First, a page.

Earlier this month, the Financial Reporting Council (FRC) announced plans to launch a consultation on how to increase the number of female directors.
A report released in February by Lord Davies of Abersoch for the Department for Business, Innovation & Skills found women account for around 13% of directors sitting on FTSE 100 company boards, with that figure falling to a paltry 8% in the FTSE 250.
To redress the gender imbalance, Davies suggests chairmen set a voluntary target of 25% of women in the boardroom by 2015.
According to his report ‘Evidence suggests that gender-diverse boards have a positive impact on performance.’
Perhaps even more importantly, Davies adds: ‘Boards make better decisions where a range of voices can be heard.’
Such far-reaching proposals are sure to face stiff opposition, largely from thoughtless executives such as Simon Murray, chairman of future FTSE 100 commodities firm Glencore.
According to the Independent newspaper, Murray recently said that women are: ‘not as ambitious in business as men because they have better things to do… quite often they like bringing up their children and all sorts of other things’.
If that is the general consensus, British companies may find we need an alternative to the comply or explain approach and start thinking about a rules-based method like our counterparts in America, and quickly.
Generally, a board comprising people with similar backgrounds and experiences is more likely to make poor decisions.
Uniformity rarely creates an environment that is conducive to effective decision-making, and makes it harder for cognisant individuals and non-executive directors to challenge the status quo and introduce alternative strategies to the corporate agenda.
Sometimes it’s a catch 22 situation because the people with experience and competence tend to be the old guard. Nevertheless, something must be done or we’ll end up in a vicious circle.
Boards need to bring in people who have professional competency and experience so they reflect the societies they serve.
If the FRC fails to get to grips with the diversity issue, there is always, of course, the threat of European legislation.
I’m not sure if that’s necessary, but something needs to be done to get this matter higher on the agenda, and the way to do that is to consider the balance of the board in general and look at gender diversity as an example of how the balance needs to be redressed.
Last week, the former chairman of England’s Football Association, Lord Triesman, accused Nicolas Leoz, Jack Warner and two other Fifa executives of seeking ‘bribes‘ in return for backing England’s bid to host the 2018 World Cup finals.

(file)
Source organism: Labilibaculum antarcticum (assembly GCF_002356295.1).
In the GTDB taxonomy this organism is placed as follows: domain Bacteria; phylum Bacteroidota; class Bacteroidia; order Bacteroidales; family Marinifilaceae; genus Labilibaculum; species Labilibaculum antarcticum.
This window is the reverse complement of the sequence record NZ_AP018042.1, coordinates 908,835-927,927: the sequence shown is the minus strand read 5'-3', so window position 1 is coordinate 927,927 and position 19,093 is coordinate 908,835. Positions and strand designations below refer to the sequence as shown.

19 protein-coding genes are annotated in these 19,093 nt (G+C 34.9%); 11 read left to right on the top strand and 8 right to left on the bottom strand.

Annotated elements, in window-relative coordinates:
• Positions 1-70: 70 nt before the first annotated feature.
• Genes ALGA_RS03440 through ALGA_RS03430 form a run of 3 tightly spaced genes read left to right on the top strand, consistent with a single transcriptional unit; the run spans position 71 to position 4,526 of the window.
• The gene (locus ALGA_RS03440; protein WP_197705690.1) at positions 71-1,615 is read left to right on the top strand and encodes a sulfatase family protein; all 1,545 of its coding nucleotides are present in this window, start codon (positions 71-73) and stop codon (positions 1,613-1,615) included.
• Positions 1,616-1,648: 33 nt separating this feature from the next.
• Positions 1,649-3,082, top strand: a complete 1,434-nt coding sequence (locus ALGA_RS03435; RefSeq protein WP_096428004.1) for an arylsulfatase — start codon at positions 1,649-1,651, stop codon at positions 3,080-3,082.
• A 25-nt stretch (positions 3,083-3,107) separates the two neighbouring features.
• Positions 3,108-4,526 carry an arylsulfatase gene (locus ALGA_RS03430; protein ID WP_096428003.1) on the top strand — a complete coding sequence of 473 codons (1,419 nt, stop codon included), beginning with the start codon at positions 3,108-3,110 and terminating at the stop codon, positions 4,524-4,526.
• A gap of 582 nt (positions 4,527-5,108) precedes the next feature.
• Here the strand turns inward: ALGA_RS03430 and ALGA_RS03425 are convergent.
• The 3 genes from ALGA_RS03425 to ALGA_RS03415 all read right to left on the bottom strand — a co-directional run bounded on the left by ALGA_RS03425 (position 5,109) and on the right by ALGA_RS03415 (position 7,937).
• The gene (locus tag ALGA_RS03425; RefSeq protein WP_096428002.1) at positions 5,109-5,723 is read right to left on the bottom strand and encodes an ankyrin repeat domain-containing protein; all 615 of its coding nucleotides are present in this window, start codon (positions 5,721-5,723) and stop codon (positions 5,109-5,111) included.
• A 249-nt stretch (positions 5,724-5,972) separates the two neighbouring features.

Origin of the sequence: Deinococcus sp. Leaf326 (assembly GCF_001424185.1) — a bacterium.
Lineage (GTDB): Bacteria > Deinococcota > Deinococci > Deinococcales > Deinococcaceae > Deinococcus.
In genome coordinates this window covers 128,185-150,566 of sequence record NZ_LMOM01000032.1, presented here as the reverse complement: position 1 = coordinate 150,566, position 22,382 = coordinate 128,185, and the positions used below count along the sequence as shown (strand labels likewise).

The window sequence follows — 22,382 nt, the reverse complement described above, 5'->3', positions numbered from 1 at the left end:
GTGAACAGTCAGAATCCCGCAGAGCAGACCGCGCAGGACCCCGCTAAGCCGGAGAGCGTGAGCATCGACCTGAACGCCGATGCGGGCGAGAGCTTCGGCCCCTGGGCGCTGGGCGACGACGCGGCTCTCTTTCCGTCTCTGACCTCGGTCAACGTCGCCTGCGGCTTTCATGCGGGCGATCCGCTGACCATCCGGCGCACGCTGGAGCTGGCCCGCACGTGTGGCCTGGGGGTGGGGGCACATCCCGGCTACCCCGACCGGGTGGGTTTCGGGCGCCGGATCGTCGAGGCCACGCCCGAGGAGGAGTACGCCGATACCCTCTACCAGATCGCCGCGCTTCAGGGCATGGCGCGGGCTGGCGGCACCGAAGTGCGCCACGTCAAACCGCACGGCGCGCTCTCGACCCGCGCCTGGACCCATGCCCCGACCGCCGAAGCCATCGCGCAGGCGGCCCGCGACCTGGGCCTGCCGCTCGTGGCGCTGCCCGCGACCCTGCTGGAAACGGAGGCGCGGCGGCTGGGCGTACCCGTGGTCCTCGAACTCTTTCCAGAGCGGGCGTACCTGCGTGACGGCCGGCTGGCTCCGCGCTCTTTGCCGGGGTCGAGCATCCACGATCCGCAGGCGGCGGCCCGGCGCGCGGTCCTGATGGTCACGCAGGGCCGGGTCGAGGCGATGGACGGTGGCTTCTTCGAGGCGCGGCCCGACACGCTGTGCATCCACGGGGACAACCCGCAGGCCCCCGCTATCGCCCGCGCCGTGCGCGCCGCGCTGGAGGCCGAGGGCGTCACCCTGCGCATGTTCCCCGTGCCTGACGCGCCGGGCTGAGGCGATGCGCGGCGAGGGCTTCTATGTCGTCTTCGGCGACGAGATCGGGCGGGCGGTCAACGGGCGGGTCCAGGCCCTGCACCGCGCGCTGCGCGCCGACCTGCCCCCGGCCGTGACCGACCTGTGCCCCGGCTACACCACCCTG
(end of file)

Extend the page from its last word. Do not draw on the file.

Triesman claims Leoz (pictured), president of the South American Football Confederation, requested a knighthood, while Warner, president of the Confederation of North, Central American and Caribbean Association Football, asked for cash to buy TV rights and build an education centre.
Although both officials deny the allegations, the scandal has severely damaged Fifa’s reputation and suggests corruption at the very heart of football’s largest governing body.
As part of his re-election campaign, Fifa president Sepp Blatter recently promised to form a ‘council of the wise’, which aims to restore the organisation’s standing on corporate governance issues.
The move is in large part a response to calls – which have become increasingly vocal and frequent over the past decade – for companies to show greater corporate social responsibility (CSR) and transparency.
The reaction to the allegations of bribery in Fifa, the BP oil spill in the Gulf of Mexico in 2010 and the nuclear radiation leaks in Japan earlier this year suggest the public are starting to make the link between companies’ behaviour and their profit margins.
The public understands good business is not just about making money; it’s also about integrity. You can have a good balance sheet, but is that a fair representation of your behaviour?
In Britain, corporate governance is based around the UK Corporate Governance Code, which is largely for the protection of shareholders.
However, until international and UK-based organisations adopt a more universal approach, which looks at protecting other stakeholders, calls for greater CSR and transparency will continue.
This holistic approach to business is enshrined in the Nolan Principles, the code of ethics for those serving in public office.
CSR is about the whole environment, not just the people who work and live there. Embodying a perspective that considers all stakeholders increases corporate responsibility, both socially and across the board.